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Letters of the Nun Eshinni, by James Dobbins.

August 11, 2012

Letters of the Nun Eshinni : Images of Pure Land Buddhism in Medieval Japan, by James C. Dobbins, Honolulu: University of Hawai’i Press, c2004.

A scholarly study of Buddhism in medieval Japan, which highlights the letters written by a nun and discussion of the daily lives and religion of women.

Eshinni (1182-1268) was a nun and the wife of Shinran, a leader of Shin Buddhism, a type of Pure Land Buddhism.  In this book, Dobbins translates her letters and places them in the context other historical sources to present a revised understanding of the history of Japanese Buddhism.   He argues that the way Eshinni and others practiced their religion differed from the abstractions and pronouncements of leaders.   It differed even more from the assumptions that historians have made about Shin Buddhism in medieval Japan.  Life was hard during this period, contributing to the appeal of the promise of a good life after death.  Superstition remained rife, although recent religious scholars have underplayed its importance.

Most interesting to me was Dobbins’ discussion of women in medieval Japan, particularly their religious practices.  According to him, the whole medieval period witnessed a gradual uneven shift from earlier matriarchal practices to more modern patriarchal ones.  Marriage itself was being understood in new ways and the power of the husband was growing. As Eshinni demonstrates, however, some woman still had strong ties to their family of origin. Eshinni herself returned to manage her family’s lands.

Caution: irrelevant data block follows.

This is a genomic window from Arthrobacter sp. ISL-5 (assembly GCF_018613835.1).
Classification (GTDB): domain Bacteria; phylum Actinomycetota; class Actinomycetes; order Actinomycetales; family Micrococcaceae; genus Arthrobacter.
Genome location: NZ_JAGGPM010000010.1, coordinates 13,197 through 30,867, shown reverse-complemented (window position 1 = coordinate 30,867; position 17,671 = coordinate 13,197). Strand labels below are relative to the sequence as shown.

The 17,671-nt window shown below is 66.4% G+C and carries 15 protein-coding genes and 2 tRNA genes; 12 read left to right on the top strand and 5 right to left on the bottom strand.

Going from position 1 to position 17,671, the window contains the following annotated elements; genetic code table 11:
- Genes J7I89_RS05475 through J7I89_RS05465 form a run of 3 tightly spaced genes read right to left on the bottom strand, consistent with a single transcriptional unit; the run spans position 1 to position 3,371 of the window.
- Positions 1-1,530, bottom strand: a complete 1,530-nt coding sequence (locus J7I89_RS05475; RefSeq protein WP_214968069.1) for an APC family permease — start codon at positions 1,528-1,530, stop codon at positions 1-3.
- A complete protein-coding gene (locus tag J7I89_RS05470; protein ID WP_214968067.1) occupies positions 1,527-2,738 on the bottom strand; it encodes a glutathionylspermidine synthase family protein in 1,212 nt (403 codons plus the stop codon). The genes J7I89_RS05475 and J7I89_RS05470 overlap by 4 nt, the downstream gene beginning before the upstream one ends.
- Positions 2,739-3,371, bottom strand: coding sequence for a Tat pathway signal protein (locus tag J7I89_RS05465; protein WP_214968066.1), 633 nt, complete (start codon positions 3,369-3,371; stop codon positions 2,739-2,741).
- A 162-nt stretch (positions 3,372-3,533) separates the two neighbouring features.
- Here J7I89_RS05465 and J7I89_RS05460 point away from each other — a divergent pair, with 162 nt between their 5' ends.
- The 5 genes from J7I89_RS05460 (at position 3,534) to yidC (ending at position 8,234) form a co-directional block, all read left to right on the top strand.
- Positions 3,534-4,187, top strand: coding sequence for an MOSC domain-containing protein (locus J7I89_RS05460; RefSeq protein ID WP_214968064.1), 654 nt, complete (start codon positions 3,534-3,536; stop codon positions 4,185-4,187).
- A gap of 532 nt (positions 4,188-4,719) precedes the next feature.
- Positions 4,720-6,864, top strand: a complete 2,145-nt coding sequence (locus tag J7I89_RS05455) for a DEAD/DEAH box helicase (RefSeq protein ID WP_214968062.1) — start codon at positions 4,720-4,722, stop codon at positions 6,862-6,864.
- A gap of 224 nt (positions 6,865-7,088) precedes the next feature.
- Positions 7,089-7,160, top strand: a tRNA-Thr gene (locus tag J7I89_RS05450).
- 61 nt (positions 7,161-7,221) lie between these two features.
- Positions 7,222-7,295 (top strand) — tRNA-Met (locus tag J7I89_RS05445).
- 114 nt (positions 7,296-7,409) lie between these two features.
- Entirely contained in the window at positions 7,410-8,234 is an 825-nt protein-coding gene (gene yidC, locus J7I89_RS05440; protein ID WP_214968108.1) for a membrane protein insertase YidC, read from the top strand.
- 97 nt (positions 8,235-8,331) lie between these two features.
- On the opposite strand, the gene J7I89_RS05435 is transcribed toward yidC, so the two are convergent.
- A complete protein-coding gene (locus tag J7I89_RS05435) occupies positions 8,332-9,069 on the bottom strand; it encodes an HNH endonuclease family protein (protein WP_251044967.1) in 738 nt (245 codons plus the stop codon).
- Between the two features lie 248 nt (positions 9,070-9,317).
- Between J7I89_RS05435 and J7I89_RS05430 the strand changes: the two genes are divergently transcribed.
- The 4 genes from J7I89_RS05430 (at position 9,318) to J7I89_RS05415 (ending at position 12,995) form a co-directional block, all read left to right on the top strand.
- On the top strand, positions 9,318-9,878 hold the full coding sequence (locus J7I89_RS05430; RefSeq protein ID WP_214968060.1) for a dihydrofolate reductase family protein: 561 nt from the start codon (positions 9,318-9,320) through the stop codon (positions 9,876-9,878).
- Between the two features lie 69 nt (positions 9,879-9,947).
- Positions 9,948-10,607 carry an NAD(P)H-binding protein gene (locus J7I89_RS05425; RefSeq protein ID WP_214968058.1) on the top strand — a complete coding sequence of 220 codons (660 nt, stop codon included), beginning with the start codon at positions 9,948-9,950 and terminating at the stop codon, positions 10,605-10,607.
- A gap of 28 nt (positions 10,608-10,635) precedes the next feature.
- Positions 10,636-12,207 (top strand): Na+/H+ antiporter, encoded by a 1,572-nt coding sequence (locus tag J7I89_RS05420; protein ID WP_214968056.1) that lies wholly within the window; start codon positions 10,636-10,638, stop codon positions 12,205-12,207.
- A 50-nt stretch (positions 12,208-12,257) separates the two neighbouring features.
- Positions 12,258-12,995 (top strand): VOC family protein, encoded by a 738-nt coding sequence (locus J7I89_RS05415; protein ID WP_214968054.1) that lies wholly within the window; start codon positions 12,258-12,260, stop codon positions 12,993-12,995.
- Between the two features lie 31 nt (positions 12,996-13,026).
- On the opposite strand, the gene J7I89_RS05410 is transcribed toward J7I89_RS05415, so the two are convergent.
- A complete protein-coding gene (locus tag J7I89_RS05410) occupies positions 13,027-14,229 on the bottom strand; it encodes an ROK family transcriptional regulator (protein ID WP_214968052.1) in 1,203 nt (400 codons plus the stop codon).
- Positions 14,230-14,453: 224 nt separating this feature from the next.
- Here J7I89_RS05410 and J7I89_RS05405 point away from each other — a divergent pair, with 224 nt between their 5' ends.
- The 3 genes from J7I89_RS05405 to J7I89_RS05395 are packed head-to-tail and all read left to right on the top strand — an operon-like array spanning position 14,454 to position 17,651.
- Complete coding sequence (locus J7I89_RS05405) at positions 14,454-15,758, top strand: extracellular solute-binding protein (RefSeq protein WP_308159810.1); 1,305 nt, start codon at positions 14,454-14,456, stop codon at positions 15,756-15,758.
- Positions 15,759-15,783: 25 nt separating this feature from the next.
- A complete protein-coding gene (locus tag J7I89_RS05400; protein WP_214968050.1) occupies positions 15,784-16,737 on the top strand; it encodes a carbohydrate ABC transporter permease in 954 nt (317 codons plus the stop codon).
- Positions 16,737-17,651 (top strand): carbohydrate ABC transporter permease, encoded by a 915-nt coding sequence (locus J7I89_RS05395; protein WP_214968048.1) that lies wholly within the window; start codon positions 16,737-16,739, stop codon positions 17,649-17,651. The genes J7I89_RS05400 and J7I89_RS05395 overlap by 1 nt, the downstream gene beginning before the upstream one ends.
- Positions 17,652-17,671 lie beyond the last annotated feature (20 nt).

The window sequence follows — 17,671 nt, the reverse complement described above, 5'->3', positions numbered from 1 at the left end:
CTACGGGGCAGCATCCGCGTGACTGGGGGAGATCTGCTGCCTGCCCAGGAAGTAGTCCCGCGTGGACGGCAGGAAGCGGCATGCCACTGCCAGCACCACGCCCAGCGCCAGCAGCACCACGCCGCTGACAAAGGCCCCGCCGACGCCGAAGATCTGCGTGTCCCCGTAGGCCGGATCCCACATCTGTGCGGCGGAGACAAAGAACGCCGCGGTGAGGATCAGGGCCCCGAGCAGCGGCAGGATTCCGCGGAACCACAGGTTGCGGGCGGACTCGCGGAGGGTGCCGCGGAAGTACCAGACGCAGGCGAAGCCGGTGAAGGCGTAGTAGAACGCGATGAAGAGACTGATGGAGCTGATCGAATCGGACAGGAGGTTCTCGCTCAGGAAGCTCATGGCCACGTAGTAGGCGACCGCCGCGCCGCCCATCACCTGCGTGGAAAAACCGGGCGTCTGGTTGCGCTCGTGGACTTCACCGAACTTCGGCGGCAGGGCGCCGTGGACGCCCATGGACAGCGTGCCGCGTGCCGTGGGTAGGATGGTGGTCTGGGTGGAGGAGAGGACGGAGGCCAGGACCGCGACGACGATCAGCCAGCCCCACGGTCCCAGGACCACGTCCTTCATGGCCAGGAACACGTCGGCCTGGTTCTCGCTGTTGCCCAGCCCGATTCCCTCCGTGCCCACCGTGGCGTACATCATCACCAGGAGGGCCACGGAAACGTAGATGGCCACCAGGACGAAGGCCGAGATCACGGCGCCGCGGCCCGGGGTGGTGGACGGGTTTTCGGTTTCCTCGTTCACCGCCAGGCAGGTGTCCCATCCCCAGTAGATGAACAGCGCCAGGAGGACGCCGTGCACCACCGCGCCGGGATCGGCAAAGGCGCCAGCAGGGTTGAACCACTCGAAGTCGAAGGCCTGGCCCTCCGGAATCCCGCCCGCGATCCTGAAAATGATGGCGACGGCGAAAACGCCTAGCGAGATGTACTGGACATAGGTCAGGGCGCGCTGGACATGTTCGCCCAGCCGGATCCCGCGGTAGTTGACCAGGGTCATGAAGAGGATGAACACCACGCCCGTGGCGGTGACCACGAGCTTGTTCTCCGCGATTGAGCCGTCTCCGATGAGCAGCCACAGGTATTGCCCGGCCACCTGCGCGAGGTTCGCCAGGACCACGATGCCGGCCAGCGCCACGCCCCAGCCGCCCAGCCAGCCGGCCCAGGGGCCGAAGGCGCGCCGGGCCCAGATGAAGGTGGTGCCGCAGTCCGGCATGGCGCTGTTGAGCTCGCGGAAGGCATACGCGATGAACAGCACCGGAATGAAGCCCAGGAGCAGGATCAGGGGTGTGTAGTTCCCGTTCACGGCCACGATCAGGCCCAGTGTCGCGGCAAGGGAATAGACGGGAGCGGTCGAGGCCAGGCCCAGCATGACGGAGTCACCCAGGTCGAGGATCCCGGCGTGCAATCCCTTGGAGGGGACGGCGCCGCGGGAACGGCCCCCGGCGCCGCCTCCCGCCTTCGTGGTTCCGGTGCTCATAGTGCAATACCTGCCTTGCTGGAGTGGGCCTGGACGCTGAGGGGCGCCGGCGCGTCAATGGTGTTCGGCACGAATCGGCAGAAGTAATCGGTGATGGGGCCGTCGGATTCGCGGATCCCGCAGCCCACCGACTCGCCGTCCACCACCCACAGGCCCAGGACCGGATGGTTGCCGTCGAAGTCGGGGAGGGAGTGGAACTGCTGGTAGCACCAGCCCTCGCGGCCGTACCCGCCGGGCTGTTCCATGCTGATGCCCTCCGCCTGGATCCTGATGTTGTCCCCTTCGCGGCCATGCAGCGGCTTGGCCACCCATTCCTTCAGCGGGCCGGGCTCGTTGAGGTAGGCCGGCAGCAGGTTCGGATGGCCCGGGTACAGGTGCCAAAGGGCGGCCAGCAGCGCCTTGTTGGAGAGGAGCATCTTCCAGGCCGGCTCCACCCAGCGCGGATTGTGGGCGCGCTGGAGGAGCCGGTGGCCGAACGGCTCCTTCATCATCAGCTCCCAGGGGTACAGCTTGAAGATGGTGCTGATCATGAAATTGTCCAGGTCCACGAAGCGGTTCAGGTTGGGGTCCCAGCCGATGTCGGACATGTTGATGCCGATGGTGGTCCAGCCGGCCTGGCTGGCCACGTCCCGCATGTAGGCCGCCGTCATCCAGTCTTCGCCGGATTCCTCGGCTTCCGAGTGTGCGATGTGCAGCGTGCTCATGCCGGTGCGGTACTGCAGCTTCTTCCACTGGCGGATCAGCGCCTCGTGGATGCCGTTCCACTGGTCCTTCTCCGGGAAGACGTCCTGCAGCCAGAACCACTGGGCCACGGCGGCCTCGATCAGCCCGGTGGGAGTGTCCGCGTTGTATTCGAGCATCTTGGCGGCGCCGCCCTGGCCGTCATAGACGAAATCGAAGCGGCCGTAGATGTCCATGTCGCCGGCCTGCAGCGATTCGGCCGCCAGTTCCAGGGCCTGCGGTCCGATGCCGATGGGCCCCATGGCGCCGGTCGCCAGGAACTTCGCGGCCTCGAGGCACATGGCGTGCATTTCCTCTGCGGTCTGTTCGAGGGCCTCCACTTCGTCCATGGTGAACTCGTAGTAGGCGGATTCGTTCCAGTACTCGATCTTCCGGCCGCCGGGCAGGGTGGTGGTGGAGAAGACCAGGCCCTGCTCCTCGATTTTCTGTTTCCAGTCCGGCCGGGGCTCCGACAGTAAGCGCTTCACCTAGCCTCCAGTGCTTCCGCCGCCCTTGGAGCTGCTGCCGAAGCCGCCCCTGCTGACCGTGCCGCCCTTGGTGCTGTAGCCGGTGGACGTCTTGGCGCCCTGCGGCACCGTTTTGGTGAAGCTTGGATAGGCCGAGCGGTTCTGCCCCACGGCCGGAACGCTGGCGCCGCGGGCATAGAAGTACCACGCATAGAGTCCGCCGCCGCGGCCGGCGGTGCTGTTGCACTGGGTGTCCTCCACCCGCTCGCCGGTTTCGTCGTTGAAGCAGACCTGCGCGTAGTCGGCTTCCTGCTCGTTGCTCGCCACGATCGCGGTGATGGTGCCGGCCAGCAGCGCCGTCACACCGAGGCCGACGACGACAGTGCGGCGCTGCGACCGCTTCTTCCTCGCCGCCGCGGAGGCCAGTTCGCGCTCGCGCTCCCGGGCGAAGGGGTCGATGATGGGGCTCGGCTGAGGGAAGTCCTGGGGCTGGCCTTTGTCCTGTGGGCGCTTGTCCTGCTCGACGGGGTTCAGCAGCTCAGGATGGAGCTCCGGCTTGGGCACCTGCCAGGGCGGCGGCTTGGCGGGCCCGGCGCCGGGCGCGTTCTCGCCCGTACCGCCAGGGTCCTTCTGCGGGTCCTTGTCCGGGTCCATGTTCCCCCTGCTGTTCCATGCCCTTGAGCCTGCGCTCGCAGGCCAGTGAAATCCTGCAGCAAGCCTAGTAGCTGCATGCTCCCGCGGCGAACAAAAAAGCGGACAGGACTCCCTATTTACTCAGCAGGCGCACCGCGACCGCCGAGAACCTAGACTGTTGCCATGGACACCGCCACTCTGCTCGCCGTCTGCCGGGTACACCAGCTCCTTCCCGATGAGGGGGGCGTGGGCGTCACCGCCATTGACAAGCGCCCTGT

While Buddhism contained beliefs and practices that were demeaning toward women, these had little support among some ordinary people.  Women found within Buddhism, as they have found in other patriarchal religions like Christianity and Islam, validation for themselves.  Eshinni was a nun, but in medieval Japan, what that meant was flexible and varied.  She did not live a cloistered life in a nunnery and may or may not have been formally ordained.  In addition, her husband had left his own celibate life to marry her.  Their Buddhist beliefs encourage sexuality as meaningful.  Lastly, formal Buddhism stated that for a woman to be transported to the Pureland, she must be transformed into a male body.  In her letters, Eshinni makes clear she does not share this belief.

Dobbins writes for both scholarly and non-scholarly audiences.  I find his claims convincing and his book accessible, but I know nothing of the positions of those whom he challenges.  What he says about patterns in women’s lives fit well with what I know of what was happening in other parts of the world.  I found his book engaging because of its insights into the lives of women.  I learned much that I hadn’t known.

I recommend Letters of a Nun to anyone interested in the lives of little known women from the past or in Japan and Buddhism.

6 Comments leave one →
  1. August 11, 2012 11:47 am

    I have been very interested in Buddhism since I took an intro course in university. thanks for posting this review. I’ll definitely be looking for this book!

    • August 14, 2012 11:53 am

      Me, too. But be warned. While fascinating, this book gets a bit dense and scholarly at times.

  2. August 12, 2012 3:35 pm

    You always review such interesting books!

  3. August 15, 2012 5:37 am

    A good and interesting review about a topic that I knew little about. Thanks for sharing

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